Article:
The "Polarized Grouping" is defined by the Dems have lower than average "conservative democrats" and the Republicans have lower than average "moderate republicans", leading to a sharp polarization between the parties in terms of ideology.

    The second defining parameter is that the Party Identification in Oregon is 56/43 Dem/Rep.

    The combination of Polarized Parties plus Dem-Leaning means that even if a Conservative Republican may have luck gaining the Party's selection, Republicans don't have a lot of support state-wide.

    This NorthWest Cluster (Polarized, but Democrat-favored) will be difficult for the Republicans, because moving to the middle doesn't help them. The MidWest Cluster (less polarized because it has more Conservative Dems and more Moderate Republicans) gives them better opportunities.

    It is a common, if cynical (Rovian?) political strategy to drive polarization and force the middle to choose. This works if you figure you have the confidence that they will fall down on your side.

  • comment on a post MyDD March Straw Poll over 7 years ago

    When I track the rounds and watch how votes from lower candidates get distributed (see the table format), I notice that they split between Obama and Edwards, with minimal slippage toward Hillary. I guess that is no surprise, given the general popularity on MyDD (and DKos) of Edwards & Obama, and the unpopularity of Hillary.

    Finally on the round that allocates Hillary's, Obama wins, but again, Hillary's votes are evenly split once more. I would really like to know if Hillary's supporters in the "real" world follow that pattern.

    This does suggest, at least among the progressive wing of the Democratic Party, that Obama + Edwards wins over Hillary.
     

  • Excuse me, I mean, I couldn't have put it better myself.

    Same thing about opposition to the Vietnam war circa 1970. The "new-left" was fundamentally (plus other things) about rejecting the "liberals" of the Democratic Party who supported the war. To be anti-imperialist contradicts the neo-liberal world view.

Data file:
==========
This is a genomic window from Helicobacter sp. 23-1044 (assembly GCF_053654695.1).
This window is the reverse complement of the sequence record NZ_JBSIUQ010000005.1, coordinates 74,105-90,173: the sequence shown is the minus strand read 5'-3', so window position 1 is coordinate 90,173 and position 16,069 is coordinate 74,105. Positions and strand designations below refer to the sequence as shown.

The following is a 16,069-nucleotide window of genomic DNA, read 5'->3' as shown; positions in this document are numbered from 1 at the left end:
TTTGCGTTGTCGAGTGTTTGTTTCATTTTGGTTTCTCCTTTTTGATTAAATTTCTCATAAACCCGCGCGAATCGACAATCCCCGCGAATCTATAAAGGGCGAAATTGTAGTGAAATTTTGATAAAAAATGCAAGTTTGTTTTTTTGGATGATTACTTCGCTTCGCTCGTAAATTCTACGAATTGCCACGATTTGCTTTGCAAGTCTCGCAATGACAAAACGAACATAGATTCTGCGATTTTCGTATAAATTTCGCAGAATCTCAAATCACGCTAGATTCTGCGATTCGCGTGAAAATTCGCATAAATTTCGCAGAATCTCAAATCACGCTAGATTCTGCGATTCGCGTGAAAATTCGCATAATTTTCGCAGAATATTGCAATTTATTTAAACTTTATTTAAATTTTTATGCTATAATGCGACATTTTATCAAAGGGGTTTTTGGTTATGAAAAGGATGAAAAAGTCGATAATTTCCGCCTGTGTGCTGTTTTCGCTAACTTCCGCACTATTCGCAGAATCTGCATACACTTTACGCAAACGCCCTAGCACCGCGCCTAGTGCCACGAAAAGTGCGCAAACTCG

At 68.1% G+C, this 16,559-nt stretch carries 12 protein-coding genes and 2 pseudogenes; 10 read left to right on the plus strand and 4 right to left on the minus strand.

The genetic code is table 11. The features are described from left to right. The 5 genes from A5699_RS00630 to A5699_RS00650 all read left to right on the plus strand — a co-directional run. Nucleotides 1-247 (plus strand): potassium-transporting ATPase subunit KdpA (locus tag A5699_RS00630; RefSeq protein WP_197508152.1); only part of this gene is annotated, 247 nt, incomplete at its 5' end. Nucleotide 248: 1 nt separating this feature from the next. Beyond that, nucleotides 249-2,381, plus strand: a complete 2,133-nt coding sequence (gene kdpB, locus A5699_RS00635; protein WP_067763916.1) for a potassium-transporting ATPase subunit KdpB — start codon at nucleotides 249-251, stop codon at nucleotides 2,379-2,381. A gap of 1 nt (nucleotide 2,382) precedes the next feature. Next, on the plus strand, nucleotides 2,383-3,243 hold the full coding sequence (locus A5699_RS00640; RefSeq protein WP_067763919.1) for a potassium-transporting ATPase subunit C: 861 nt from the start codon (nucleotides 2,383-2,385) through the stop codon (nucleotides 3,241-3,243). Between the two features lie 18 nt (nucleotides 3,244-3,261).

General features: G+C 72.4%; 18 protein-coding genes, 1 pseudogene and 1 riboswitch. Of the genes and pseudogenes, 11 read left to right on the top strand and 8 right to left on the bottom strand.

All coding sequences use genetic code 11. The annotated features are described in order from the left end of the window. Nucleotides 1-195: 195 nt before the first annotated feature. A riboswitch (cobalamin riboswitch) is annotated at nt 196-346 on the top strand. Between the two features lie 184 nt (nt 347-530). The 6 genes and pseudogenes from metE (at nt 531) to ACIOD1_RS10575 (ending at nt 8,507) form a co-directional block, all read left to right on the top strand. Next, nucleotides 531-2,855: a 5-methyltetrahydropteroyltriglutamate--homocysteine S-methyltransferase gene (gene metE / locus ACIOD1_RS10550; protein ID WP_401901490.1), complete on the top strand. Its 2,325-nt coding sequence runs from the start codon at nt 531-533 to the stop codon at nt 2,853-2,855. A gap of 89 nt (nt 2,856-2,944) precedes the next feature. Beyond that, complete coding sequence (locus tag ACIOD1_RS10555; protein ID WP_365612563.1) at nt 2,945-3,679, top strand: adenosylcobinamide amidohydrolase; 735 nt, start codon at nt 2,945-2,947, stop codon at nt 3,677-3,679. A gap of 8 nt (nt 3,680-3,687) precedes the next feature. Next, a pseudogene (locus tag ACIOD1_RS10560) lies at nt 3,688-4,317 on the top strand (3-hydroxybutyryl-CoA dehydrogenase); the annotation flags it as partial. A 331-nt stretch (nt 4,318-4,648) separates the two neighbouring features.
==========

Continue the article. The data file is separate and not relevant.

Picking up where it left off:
The other piece of it is the patriotic and psychological conservative, the authoritarian impulse and the desire of many (some) to have a strong leader who will make America strong, which is present in neo-liberal as much as in the neo-conservative. Another aspect of neo-liberalism is the fear of being labeled soft on comunism (oops, forward 20 years...) soft on terrorism, the self-loathing even that comes from internalizing the right-wing attacks.

    Not all Democrats fear the right-wing accusation of "not supporting the troops". The neo-liberals do, but not the progressive wing.

  • comment on a post Thoughts On The Democratic Divide over 7 years ago

    Chris, your final example is the Dean campaign, but insurgent campaigns are not such rare events. In fact they are key, and they happen at state and local levels as well. In particular, insurgent campaigns are important in the Democratic primaries.

    The establishment is strong because they have a certain amount of direct channels of control, patronage, mail-lists, funding networks. They have a vested interest in keeping things to the in-crowd, so they don't like getting the base riled up, least of all if the riled-up base starts growing.

    The strength of the non-establishment Democrats is that we make up a huge portion of the rank and file of the party. We have a lot of influence at the caucus and primary levels, because we are the ones who vote and walk the districts.

    So, we just need to create more of us...

    Insurgent campaigns generate growth, excitment, passions and dedicated campaing workers, which is exactly where the establishment is most vulnerable. Party hacks can't completely control who runs, even if they have a lot of influence.

    The Iraq war can be an issue that triggers a lot of insurgent candidates around the country, leading to a lot more non-establishment Democrats coming into the Party. The Republicans lost in 2006 more than the Democrats won. I expect mainstream voters to be really angry in 2008, and the right-wing voters to be more dispirited. What? They'r gonna be inspired to vote for more war.